Deploying a properties file next to your jar on OpenShift

Deploying a properties file next to your jar on OpenShift

I’ve recently had the situation where I deployed a Spring Boot application on OpenShift where a certain dependency needed a properties file that couldn’t be found. The problem was that this dependency didn’t scan the classpath for the file, but just opened a FileInputStream relative to the current path.

In this blogpost I will guide you through the process of deploying a text file next to a jar in an OpenShift container. I’ve reproduced an
example scenario, but you can skip these steps and go right to the solution if you want to.
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Docker volumes & case insensitive directories

On OSX and Windows, as you might know, directories are case insensitive. So the directory CaseSensitive and casesensitive are the same on those operating systems. But on Linux, they are different directories.

The interesting thing about this is, that when you use docker and attach a volume to the container from OSX or Windows, that directory will be case insensitive. While other directories within the container are case sensitive (because it runs Linux). Which makes perfect sense, as the directory in the volume is managed by your own OS.

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Dabbling with DNS in AWS

While I’m working with Terraform, I’d thought I’d share the way I set up my DNS for my Virtual Private Cloud (VPC).

If you want traffic to be routed to one of your services, you need a DNS. AWS offers Route 53 as a DNS Service. ‘Hosted zones’ in the route 53 service define records like a telephone book defines phone numbers. At the time of writing, every hosted zone you add will cost about $0.61 per month. If you buy a domain from AWS, Route 53 will make a record for 4 name servers that will translate the domain to an IP address. If the domain is registered with another party, AWS offers straight forward steps to either migrate from that party’s DNS to Route 53, or let you add records of external name servers to Route 53.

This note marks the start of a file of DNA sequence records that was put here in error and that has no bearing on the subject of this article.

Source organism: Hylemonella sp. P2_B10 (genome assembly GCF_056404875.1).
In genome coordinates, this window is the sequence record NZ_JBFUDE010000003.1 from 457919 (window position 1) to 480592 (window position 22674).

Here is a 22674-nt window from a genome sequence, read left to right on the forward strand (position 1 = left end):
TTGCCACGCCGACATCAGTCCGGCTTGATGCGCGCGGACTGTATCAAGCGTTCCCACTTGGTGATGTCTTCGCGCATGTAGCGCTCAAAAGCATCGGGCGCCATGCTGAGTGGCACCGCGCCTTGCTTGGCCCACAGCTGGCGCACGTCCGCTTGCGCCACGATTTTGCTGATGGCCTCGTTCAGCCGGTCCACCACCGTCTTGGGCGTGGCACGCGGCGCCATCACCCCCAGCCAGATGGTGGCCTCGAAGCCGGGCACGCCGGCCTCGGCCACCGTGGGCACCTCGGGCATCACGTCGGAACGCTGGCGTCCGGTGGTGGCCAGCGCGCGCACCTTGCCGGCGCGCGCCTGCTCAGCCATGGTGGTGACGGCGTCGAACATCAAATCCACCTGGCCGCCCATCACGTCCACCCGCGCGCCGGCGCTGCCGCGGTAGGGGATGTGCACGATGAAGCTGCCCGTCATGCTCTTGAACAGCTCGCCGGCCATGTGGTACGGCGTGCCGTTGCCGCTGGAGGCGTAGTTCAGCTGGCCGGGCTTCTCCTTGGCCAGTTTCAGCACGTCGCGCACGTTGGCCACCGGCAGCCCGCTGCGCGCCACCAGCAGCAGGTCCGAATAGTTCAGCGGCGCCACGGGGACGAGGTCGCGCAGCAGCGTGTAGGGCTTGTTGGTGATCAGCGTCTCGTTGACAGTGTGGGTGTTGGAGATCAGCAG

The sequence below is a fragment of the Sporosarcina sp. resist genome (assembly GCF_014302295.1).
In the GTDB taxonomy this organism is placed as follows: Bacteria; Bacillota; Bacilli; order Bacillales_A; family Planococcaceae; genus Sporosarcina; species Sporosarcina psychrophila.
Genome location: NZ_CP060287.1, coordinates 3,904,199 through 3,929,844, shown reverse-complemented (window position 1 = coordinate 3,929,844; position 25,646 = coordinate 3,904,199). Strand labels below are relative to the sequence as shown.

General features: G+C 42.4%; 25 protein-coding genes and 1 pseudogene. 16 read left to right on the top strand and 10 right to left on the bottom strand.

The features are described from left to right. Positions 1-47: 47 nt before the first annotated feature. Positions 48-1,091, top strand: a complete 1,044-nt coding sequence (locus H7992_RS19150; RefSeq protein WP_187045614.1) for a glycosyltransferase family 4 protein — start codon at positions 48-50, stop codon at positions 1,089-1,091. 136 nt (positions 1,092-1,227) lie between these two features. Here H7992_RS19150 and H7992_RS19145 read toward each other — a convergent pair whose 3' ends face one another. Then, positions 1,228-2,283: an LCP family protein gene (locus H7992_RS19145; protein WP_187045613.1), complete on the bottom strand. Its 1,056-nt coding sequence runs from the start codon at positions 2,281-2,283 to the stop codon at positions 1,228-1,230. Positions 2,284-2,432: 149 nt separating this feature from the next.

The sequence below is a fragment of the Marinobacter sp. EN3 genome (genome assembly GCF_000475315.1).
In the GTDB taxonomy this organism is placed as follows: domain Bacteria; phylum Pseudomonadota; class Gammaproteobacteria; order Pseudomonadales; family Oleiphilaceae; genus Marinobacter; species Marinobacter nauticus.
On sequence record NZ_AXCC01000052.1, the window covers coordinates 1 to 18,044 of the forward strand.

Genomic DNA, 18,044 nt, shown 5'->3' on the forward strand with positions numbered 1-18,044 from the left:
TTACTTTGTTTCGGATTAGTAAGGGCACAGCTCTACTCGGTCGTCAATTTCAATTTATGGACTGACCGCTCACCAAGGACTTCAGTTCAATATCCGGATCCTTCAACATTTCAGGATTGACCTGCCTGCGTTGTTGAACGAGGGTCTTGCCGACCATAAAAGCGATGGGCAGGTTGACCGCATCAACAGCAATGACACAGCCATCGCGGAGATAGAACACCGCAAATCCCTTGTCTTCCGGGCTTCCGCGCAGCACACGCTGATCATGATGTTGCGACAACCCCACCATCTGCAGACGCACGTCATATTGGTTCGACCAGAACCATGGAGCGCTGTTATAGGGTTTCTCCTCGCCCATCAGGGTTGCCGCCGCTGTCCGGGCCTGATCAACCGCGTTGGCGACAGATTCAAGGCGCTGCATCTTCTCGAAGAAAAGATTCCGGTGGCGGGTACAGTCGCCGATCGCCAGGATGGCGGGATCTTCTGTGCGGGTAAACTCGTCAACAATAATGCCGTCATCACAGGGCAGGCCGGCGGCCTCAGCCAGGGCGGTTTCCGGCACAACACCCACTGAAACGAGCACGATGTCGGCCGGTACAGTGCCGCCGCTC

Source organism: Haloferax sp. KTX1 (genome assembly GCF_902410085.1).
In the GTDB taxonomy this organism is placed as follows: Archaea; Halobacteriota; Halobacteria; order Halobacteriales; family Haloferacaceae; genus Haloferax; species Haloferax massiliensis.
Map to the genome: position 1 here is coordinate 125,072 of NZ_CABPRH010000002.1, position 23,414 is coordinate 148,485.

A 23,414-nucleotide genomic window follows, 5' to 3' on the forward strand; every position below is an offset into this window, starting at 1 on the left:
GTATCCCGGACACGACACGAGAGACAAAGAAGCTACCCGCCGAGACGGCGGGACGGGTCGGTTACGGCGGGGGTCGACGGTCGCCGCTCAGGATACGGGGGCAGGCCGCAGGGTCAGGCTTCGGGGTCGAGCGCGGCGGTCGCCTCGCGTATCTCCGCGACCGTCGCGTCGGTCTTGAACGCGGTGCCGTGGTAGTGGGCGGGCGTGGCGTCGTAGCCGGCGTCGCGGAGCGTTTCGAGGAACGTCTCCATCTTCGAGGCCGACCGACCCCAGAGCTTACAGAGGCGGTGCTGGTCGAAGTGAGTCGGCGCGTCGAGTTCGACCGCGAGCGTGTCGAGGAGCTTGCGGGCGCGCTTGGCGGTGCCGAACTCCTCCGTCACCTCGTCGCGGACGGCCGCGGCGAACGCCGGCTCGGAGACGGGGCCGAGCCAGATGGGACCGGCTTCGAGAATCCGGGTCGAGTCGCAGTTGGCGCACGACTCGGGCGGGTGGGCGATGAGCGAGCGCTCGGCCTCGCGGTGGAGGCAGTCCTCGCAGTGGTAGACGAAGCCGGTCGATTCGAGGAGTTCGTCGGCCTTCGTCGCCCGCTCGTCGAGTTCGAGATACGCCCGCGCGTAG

There are ways to use AWS Services with an external DNS provider, but I recommend Route53 to save you a headache.

Take a look at the AWS docs to learn more about those steps.

Mutation testing in Maven & Sonarqube


You might have heard about Mutation Testing before. In the last 5 or 6 years it’s been a reasonably hot (“warm”?) topic to discuss in blogs and dev talks. So what is the added value over code coverage with just Unit Testing? Even if you could pride yourself with over 90% line and branch coverage, that coverage means nothing apart from that unit tests are touching production code. It says nothing about how well that code is tested, it doesn’t care whether any asserts exist in your tests. Imagine an engineer that tests a power drill he designed on a sheet of paper, and declaring that it does exactly what it was designed for: drilling holes. It’s obvious that this test is meaningless for a power drill that is meant to be used on wood, steel or stone.